Grieving the Loss of a Silent Parent
My dad died unexpectedly six years ago and my life was changed forever. But it wasn’t because we were close, our emotional connection was wanting. It has taken me a while to understand what I miss about him.
He emigrated from India in the late ’60s to get his master’s degree in engineering. My dad was always the smartest guy in his class, the quintessential nerdy social recluse.
He rarely said he loved me nor did he engage in many activities with my brother and me. When I looked for Father’s Day cards for him, I laughed at the golf and grilling references. The silly dad joke cards never seemed to fit…nor did the sappy ones. Hallmark didn’t cater to the nerdy and distant South Asian dad. When we were alone together, there wasn’t much conversation. He usually turned on AM radio to let the “Traffic and Weather Together on the 8's” fill the silence.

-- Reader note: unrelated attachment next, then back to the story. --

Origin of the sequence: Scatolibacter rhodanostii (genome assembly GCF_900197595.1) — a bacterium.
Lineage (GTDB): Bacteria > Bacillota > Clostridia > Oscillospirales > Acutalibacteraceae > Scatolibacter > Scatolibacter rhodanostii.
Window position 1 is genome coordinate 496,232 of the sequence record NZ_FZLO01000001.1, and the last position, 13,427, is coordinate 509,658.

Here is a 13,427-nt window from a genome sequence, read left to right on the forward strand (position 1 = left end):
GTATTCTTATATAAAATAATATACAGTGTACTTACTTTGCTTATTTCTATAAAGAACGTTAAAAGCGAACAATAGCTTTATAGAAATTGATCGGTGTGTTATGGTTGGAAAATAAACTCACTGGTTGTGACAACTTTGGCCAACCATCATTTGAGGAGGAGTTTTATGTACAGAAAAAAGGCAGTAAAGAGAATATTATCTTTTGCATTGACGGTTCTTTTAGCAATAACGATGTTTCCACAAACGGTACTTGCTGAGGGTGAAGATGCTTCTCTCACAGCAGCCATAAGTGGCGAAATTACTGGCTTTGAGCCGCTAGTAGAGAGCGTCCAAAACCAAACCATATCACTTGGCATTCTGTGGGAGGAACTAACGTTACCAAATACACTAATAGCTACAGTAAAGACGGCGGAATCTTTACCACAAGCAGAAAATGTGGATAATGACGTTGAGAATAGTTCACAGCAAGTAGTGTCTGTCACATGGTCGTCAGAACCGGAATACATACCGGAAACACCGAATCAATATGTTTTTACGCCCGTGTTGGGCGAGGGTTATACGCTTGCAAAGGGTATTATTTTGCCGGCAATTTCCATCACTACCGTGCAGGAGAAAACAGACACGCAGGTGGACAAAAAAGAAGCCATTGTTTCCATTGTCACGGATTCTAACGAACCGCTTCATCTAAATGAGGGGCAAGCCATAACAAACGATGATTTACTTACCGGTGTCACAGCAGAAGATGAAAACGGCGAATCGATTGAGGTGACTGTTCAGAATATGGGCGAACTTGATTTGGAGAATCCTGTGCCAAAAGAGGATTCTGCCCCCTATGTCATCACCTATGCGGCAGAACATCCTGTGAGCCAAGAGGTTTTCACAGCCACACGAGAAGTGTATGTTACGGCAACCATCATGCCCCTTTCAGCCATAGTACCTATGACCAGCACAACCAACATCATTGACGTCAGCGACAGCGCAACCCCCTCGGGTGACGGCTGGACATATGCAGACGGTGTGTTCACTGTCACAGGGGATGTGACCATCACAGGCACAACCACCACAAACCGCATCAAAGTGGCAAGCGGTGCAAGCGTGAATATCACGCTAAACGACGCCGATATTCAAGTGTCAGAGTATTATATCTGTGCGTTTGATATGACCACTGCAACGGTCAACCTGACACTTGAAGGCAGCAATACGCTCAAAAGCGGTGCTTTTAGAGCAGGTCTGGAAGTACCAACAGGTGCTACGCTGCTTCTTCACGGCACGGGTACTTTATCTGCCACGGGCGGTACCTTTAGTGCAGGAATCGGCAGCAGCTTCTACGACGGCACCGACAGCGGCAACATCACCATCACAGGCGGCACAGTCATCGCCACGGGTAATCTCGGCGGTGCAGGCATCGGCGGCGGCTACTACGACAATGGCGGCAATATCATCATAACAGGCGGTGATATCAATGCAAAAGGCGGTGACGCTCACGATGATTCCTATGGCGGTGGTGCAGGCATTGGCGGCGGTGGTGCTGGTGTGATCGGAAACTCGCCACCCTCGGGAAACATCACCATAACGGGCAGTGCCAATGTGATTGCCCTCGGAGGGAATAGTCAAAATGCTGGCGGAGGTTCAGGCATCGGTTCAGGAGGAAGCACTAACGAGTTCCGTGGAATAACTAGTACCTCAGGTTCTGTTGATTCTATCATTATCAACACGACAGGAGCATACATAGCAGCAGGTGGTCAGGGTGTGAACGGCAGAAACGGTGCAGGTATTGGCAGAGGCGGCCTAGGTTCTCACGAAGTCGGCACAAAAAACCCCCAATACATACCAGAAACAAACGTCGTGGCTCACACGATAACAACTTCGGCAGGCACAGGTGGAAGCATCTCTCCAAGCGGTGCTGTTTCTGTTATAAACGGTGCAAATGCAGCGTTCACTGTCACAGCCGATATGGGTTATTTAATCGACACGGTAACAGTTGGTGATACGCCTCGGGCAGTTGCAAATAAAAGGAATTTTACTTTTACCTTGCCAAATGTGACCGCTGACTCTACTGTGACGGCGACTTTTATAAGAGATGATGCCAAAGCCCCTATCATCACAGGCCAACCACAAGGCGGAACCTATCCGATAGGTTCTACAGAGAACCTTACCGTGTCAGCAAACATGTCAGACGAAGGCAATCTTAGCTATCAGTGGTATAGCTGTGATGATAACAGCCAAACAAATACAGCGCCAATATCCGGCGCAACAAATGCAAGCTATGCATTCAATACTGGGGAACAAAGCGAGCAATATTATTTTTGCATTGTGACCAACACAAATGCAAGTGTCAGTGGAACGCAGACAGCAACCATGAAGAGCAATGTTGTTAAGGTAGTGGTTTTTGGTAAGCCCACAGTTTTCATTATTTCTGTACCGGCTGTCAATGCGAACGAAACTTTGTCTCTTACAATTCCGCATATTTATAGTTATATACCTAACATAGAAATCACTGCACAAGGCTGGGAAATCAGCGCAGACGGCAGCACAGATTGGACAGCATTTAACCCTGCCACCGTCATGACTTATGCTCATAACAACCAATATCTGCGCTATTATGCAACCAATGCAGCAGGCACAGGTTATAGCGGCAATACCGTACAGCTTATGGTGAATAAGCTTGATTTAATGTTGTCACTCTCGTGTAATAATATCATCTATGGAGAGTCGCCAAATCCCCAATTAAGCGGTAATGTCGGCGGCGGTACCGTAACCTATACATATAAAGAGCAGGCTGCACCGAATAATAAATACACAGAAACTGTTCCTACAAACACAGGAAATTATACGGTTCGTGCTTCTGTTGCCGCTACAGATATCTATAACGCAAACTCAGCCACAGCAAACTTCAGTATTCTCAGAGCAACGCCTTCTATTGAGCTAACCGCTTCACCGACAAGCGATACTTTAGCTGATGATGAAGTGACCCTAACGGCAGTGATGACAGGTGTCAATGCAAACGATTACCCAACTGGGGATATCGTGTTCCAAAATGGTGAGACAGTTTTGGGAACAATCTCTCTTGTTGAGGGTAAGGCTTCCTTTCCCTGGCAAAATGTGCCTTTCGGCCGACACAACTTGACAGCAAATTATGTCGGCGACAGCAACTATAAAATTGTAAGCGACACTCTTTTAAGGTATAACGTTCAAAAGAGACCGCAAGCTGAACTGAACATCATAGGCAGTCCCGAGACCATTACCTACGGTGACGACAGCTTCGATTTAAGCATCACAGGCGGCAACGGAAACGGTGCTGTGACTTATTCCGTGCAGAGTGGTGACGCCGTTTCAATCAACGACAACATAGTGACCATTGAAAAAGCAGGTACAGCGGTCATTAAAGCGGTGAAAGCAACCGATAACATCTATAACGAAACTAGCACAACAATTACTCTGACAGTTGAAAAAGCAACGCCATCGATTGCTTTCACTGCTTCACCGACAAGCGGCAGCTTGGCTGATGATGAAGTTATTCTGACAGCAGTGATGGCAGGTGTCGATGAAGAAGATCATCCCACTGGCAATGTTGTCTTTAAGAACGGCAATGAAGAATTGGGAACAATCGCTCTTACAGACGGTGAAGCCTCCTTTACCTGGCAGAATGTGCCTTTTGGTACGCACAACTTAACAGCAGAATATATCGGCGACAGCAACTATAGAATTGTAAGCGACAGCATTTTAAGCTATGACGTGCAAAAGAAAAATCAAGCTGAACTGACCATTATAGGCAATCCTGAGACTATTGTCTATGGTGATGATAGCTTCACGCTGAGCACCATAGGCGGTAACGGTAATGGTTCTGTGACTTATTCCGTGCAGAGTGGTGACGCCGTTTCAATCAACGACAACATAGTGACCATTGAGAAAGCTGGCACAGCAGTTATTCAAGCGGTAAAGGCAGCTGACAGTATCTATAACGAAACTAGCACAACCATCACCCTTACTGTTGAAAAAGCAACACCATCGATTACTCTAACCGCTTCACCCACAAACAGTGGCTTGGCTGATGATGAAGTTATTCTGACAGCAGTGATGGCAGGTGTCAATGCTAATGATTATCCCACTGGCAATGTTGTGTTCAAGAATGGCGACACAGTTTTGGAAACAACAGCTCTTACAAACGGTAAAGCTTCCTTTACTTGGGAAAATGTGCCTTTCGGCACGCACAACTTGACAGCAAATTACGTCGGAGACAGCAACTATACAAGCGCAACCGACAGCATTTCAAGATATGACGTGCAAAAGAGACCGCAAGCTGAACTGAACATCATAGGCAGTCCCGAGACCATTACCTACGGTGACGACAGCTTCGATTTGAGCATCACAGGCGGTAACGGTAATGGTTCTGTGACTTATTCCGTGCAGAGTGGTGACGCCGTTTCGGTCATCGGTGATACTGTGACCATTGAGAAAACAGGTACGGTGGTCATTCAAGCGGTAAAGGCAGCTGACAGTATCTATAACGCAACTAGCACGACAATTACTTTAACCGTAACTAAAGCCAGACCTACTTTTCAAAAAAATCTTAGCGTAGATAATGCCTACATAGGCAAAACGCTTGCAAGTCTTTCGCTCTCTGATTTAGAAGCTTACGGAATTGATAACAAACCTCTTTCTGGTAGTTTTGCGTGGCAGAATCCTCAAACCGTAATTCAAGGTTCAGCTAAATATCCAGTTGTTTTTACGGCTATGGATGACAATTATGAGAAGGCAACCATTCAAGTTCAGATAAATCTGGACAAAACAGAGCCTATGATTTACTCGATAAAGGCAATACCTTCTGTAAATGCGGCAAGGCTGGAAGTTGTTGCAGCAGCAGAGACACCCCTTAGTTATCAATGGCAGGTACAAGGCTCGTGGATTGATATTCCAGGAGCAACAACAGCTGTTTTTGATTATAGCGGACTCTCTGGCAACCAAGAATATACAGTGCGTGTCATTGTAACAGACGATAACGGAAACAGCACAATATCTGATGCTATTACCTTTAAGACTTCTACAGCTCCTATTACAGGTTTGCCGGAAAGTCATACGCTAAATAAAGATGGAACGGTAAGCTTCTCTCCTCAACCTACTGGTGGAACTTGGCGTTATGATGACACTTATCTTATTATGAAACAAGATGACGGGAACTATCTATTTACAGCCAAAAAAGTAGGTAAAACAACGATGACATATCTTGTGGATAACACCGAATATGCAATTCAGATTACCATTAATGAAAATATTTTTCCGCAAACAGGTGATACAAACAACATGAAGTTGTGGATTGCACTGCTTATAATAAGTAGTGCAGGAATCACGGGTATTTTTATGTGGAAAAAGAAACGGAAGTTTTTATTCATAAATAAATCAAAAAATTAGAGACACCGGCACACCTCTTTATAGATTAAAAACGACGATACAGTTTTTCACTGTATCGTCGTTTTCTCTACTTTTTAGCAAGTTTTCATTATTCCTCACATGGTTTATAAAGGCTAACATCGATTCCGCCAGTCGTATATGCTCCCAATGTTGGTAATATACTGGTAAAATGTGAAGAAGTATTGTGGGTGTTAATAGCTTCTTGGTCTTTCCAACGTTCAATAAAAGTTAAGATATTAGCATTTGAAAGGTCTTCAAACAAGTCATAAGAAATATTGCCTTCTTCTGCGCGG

After he died, I was, of course, sad because he was my dad and now he was gone. The structure of our family was altered, my mom was alone, and now we had to pick up the pieces. But I wished I was sadder. I wished I missed him more. I wished he told us his hopes, dreams, and fears. I wished I knew what he thought about when he sat on the couch and twisted his mustache, staring into space. Now I never will.
I know he loved me. He showed me through his actions. He went to every parent-teacher conference, he fought for me to get into a super advanced math class, and he cried when he saw me the morning of my wedding day.
But most of the time, our relationship felt dull.
In elementary school, both my parents and brother had to leave the house before me, so I would be home alone for about 45 minutes before I walked to the bus stop. He called me every morning at 7:25 a.m. to make sure I was ready. We had the same conversation every day…
“Do you have your lunch?” he asked.
“Yeah,” I responded.
“Ready to leave?”
When I called home after I was older and out of the house, he answered the phone, asked…